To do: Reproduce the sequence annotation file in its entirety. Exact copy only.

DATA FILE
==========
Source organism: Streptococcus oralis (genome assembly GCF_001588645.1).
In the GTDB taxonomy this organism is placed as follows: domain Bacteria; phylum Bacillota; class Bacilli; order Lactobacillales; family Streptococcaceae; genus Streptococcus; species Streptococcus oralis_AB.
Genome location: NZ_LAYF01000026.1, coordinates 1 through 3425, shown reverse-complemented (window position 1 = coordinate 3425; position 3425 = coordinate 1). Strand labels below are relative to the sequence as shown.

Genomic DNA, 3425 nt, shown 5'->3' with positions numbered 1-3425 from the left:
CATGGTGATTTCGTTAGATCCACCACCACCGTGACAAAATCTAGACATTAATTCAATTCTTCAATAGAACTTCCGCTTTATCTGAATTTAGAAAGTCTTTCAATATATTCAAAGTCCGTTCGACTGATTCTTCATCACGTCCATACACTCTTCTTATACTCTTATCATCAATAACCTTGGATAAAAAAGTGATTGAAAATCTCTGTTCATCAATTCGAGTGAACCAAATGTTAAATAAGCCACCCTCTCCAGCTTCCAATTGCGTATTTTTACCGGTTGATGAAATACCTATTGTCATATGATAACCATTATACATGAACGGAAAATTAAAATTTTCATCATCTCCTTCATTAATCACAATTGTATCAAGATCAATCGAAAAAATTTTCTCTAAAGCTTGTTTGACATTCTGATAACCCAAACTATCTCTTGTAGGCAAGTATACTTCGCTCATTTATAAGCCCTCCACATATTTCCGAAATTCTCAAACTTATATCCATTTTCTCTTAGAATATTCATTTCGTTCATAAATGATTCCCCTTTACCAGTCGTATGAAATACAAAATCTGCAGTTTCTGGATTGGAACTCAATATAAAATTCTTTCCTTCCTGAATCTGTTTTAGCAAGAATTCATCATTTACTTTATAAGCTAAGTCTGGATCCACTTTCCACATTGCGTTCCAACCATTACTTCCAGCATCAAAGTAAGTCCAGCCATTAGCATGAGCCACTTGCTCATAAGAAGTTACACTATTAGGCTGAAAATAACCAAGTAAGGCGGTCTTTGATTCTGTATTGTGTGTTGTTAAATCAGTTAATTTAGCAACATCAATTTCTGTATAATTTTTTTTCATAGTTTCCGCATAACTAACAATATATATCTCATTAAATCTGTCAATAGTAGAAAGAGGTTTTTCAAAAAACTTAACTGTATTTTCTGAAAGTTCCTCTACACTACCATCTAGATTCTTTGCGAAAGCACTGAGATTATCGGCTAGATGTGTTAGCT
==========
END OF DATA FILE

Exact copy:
Source organism: Streptococcus oralis (genome assembly GCF_001588645.1).
In the GTDB taxonomy this organism is placed as follows: domain Bacteria; phylum Bacillota; class Bacilli; order Lactobacillales; family Streptococcaceae; genus Streptococcus; species Streptococcus oralis_AB.
Genome location: NZ_LAYF01000026.1, coordinates 1 through 3425, shown reverse-complemented (window position 1 = coordinate 3425; position 3425 = coordinate 1). Strand labels below are relative to the sequence as shown.

Genomic DNA, 3425 nt, shown 5'->3' with positions numbered 1-3425 from the left:
CATGGTGATTTCGTTAGATCCACCACCACCGTGACAAAATCTAGACATTAATTCAATTCTTCAATAGAACTTCCGCTTTATCTGAATTTAGAAAGTCTTTCAATATATTCAAAGTCCGTTCGACTGATTCTTCATCACGTCCATACACTCTTCTTATACTCTTATCATCAATAACCTTGGATAAAAAAGTGATTGAAAATCTCTGTTCATCAATTCGAGTGAACCAAATGTTAAATAAGCCACCCTCTCCAGCTTCCAATTGCGTATTTTTACCGGTTGATGAAATACCTATTGTCATATGATAACCATTATACATGAACGGAAAATTAAAATTTTCATCATCTCCTTCATTAATCACAATTGTATCAAGATCAATCGAAAAAATTTTCTCTAAAGCTTGTTTGACATTCTGATAACCCAAACTATCTCTTGTAGGCAAGTATACTTCGCTCATTTATAAGCCCTCCACATATTTCCGAAATTCTCAAACTTATATCCATTTTCTCTTAGAATATTCATTTCGTTCATAAATGATTCCCCTTTACCAGTCGTATGAAATACAAAATCTGCAGTTTCTGGATTGGAACTCAATATAAAATTCTTTCCTTCCTGAATCTGTTTTAGCAAGAATTCATCATTTACTTTATAAGCTAAGTCTGGATCCACTTTCCACATTGCGTTCCAACCATTACTTCCAGCATCAAAGTAAGTCCAGCCATTAGCATGAGCCACTTGCTCATAAGAAGTTACACTATTAGGCTGAAAATAACCAAGTAAGGCGGTCTTTGATTCTGTATTGTGTGTTGTTAAATCAGTTAATTTAGCAACATCAATTTCTGTATAATTTTTTTTCATAGTTTCCGCATAACTAACAATATATATCTCATTAAATCTGTCAATAGTAGAAAGAGGTTTTTCAAAAAACTTAACTGTATTTTCTGAAAGTTCCTCTACACTACCATCTAGATTCTTTGCGAAAGCACTGAGATTATCGGCTAGATGTGTTAGCT